According to Korzybyski, the term “time binding” is a non-elementalistic term which refers to any and all factors which “as a whole make man a man and which differentiate him from animals.” (My own emphasis)
Therefore what we are seeing in the “pain box test” is verification that the teachings took root, so to speak, in Paul’s consciousness. To answer the above posed question “What are the secret inner-teachings of the Bene Gesseret?” I believe these are the teachings of General Semantics. Herbert goes on to add a little sci-fi extrapolation to these semantic skills and states that the Bene Gesserit can use them to manipulate people against their volition and even without their knowledge. Frank Herbert calls this ability “Voice.”
Another byproduct of an advanced Semantic model, in Dune may be “Truthsense or Truthsay” The most common example of this concept in the real world are “poker tells,” which are a result of the physical body (or perhaps right brain) rebelling against its own conscious verbal deception. This concept has been brought to full extension in the “lie detector machine.” Frank Herbert implies that a mastery of semantics could result in a human lie detector. This Truthsense, as Herbert calls it, should be understood as separate from Paul’s developing oracular sense, such as he experiences in precognizant dreams.
Additionally, we will remember, Paul was being trained as a Mentat. Now, this is really important, and I’ll refer directly to Dune for the definition of Mentat: “that class of Imperial Citizens trained for supreme accomplishments of logic. “Human computers.”” Paul was trained from youth as a Mentat, and we see the fruition of several mutually complementary disciplines in Paul, culminating with drinking the water-of-life and becoming Kwisatz Haderach. The Kwisatz Haderach is said to be the “male Bene Gesserit who could bridge space and time.”
According to Korzbyski, the mathematical semantic model is vital for understanding the problems of the world. “…without the help of professional mathematicians who will understand the general importance of structure and mathematical models, we shall not be able to solve our human problems in time to prevent quite serious breakdowns, since these solutions ultimately depend on structural semantic considerations.”
Korzybyski believed that only young people (as opposed to retrained older-people) who had not been permanently altered by the Aristolean semantic model would be able to employ the new semantic models intuitively and seamlessly, to their fullest value.
Duke Leto explains to Paul, that they have been, without Paul's own knowledge, training him as a Mentat: "Your mother wanted me to be the one to tell you, Son. You see, you may have Mentat capabilities." Paul stared at his father, unable to speak for a moment, then: "A Mentat? Me? …  …the special training from Hawat and his mother --the mnemonics, the focusing of awareness, the muscle control and sharpening of sensitivities, the study of languages and nuances of voices -- all of it clicked into a new kind of understanding in his mind.” -Dune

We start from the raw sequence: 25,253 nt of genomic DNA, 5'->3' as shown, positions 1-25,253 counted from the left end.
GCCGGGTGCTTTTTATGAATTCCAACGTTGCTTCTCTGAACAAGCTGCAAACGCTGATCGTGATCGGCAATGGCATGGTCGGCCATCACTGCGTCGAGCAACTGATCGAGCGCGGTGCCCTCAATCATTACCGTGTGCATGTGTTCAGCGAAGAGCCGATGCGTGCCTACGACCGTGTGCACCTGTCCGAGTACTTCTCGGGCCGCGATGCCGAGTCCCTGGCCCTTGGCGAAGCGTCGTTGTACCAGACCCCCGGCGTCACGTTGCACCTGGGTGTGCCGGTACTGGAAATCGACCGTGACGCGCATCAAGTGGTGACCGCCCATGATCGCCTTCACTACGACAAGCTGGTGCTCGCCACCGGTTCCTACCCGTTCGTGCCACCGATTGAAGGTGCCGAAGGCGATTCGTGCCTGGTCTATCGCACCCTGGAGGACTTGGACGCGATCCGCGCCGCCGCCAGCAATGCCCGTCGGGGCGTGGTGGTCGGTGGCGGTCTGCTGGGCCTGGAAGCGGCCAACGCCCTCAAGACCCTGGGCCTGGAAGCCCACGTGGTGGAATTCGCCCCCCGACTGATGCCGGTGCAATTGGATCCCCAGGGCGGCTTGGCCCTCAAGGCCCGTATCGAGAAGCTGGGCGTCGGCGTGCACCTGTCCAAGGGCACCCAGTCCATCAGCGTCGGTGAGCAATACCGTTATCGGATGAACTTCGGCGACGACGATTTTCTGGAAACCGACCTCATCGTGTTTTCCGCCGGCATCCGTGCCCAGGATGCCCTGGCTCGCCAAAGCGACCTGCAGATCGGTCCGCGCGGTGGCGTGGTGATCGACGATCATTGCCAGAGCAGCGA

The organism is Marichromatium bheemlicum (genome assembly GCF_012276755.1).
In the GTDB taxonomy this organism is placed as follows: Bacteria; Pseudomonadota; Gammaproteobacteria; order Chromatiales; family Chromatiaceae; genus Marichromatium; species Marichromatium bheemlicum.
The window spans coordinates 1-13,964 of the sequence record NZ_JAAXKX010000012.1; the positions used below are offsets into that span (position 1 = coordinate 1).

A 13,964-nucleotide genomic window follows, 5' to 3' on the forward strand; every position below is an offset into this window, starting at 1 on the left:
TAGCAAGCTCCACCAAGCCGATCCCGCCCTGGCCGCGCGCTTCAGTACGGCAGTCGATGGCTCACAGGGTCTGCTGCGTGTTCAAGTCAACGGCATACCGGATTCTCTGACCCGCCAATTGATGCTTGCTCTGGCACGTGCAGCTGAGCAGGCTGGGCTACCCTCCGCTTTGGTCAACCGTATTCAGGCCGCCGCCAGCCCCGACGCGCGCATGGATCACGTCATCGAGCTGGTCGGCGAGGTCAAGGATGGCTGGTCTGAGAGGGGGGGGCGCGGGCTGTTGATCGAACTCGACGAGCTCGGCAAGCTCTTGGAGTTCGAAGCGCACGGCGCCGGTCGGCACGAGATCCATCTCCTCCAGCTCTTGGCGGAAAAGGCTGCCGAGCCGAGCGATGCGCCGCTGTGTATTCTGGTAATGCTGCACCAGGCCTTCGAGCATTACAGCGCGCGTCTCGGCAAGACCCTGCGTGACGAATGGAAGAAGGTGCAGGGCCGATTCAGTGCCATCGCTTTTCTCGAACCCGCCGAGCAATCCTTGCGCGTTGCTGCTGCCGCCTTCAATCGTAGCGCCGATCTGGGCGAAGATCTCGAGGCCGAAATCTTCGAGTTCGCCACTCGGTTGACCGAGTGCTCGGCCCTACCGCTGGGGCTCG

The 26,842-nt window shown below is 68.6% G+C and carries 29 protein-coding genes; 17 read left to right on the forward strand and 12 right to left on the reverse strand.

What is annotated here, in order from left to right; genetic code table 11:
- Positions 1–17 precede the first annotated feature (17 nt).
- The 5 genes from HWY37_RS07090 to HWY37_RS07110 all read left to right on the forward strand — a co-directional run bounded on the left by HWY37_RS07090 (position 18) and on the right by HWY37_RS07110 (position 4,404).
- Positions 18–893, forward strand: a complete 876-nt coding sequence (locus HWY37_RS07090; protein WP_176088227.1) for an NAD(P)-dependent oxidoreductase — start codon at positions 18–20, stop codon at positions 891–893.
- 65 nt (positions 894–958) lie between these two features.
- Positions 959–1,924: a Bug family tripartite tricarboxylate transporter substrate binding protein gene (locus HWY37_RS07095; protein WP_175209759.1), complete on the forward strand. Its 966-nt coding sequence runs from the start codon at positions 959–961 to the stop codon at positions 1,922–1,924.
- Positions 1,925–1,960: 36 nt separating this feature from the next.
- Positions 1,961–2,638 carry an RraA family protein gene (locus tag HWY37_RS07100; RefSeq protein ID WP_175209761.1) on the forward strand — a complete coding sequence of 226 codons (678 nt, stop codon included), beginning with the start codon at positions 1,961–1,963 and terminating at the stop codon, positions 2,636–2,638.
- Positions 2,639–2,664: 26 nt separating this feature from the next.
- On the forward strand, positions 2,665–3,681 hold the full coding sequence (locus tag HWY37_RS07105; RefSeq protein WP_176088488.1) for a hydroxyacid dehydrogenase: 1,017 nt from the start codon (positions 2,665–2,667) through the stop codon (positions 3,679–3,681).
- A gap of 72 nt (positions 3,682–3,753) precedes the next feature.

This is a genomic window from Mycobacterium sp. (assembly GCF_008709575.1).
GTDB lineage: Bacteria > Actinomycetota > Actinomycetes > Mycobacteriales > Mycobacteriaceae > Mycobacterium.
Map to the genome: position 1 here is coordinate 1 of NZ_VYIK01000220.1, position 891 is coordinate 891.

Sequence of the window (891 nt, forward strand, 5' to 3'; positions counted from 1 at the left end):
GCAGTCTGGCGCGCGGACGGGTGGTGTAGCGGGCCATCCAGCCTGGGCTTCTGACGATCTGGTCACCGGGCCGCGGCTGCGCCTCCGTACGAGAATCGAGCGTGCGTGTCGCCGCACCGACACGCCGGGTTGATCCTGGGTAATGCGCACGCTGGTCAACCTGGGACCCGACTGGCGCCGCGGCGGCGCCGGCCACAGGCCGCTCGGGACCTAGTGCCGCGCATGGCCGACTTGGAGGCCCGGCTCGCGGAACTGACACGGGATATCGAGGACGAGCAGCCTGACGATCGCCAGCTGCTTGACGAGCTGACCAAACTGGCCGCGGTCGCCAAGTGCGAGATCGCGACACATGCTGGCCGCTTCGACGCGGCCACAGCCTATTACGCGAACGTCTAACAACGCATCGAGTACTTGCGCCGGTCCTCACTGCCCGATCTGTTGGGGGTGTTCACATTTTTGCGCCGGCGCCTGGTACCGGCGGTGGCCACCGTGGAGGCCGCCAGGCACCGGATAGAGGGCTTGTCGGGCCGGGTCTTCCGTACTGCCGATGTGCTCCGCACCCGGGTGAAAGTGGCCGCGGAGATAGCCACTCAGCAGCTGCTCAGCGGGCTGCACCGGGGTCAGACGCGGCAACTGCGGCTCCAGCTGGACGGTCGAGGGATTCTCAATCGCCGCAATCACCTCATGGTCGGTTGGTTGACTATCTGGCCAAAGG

Paul was the Kwizach Haderach, but born a generation too soon. Mohaim states that Jessica was ordered to bear only Female Children, and the plan of the Sisterhood (Bene Gesserit) was to marry a “female Atreides to a male Harconnen” and bridge the gap. Another couple of concepts come into play here. We will remember that at the time of Jessica’s conception of Paul, she was Bene Gesseret, but was not yet a Reverend Mother. This is a significant fact. While every single Reverend Mother has a slight varying volition, there appears to be among them a common will. This collusion could be interpreted as representing the common will of the entire female line, or even the Anima of the human species. When Jessica chose the sex of her child, Paul, she did this as a personal choice, out of love.
In the later novels in the Dune Series, Chapterhouse, especially, we see that the Sisterhood uses more than just Voice (Semantics) to manipulate Kings. At the time of Chapterhouse Dune, the Sisterhood is practicing a well developed method of sexual bonding and enslavement. When the Sisterhood states that they want a Kwisatz Haderach that they can control, this is one nuance of the meanings present.
You can also see some structural similarities between the writing styles of Dune and Science and Sanity. S&S starts all of its chapters with a few cerebral quotes, often from mathematicians, sometimes from philosophers. Herbert takes the same format by heading his chapters in Dune with fictional excerpts from fictional holy-books, historical documents, or quotes/commentary from relevant characters. This has the effect of setting the mood and also proving the validity of ideas that may not be familiar to the general reader.
What is the Spice? How does it change consciousness?
The Spice is an amalgam-symbol for the relationship that human beings have with drugs. There are similarities between “the spice” and Aminata Muscaria, which has a history of Shamanistic and Mithraic use (that is, use in the worship of Mithra), possibly due to the function of muscimol as a GABA agonist. But really, the way that Spice is used in Dune, it really appears to bear just as much a resemblance to Caffeine or Nicotine. Paul states at one point that the spice is in everything on Dune. In our everyday life, humans are coevolving with a huge, innocuous, and ever-present prevalence of mentally-altering substances, in just about everything we eat.